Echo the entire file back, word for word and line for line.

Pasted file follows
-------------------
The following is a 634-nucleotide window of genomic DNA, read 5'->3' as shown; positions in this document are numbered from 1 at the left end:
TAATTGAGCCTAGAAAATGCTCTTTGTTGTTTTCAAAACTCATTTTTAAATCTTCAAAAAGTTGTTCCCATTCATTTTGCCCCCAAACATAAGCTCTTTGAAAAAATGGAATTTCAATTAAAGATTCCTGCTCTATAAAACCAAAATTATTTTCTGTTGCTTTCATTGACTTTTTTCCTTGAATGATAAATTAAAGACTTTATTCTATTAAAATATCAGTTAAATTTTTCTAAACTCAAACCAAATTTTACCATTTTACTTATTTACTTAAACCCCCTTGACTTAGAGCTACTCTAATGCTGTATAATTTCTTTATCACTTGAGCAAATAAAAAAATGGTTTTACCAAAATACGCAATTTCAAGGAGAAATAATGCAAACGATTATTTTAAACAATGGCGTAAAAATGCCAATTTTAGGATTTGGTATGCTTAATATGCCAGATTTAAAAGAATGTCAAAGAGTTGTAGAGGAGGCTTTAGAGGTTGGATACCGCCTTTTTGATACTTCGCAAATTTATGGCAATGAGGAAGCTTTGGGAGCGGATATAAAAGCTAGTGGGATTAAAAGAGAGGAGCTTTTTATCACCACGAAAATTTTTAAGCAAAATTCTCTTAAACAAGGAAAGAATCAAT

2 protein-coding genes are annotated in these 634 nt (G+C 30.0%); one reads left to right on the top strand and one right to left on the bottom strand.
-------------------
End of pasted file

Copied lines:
The following is a 634-nucleotide window of genomic DNA, read 5'->3' as shown; positions in this document are numbered from 1 at the left end:
TAATTGAGCCTAGAAAATGCTCTTTGTTGTTTTCAAAACTCATTTTTAAATCTTCAAAAAGTTGTTCCCATTCATTTTGCCCCCAAACATAAGCTCTTTGAAAAAATGGAATTTCAATTAAAGATTCCTGCTCTATAAAACCAAAATTATTTTCTGTTGCTTTCATTGACTTTTTTCCTTGAATGATAAATTAAAGACTTTATTCTATTAAAATATCAGTTAAATTTTTCTAAACTCAAACCAAATTTTACCATTTTACTTATTTACTTAAACCCCCTTGACTTAGAGCTACTCTAATGCTGTATAATTTCTTTATCACTTGAGCAAATAAAAAAATGGTTTTACCAAAATACGCAATTTCAAGGAGAAATAATGCAAACGATTATTTTAAACAATGGCGTAAAAATGCCAATTTTAGGATTTGGTATGCTTAATATGCCAGATTTAAAAGAATGTCAAAGAGTTGTAGAGGAGGCTTTAGAGGTTGGATACCGCCTTTTTGATACTTCGCAAATTTATGGCAATGAGGAAGCTTTGGGAGCGGATATAAAAGCTAGTGGGATTAAAAGAGAGGAGCTTTTTATCACCACGAAAATTTTTAAGCAAAATTCTCTTAAACAAGGAAAGAATCAAT

2 protein-coding genes are annotated in these 634 nt (G+C 30.0%); one reads left to right on the top strand and one right to left on the bottom strand.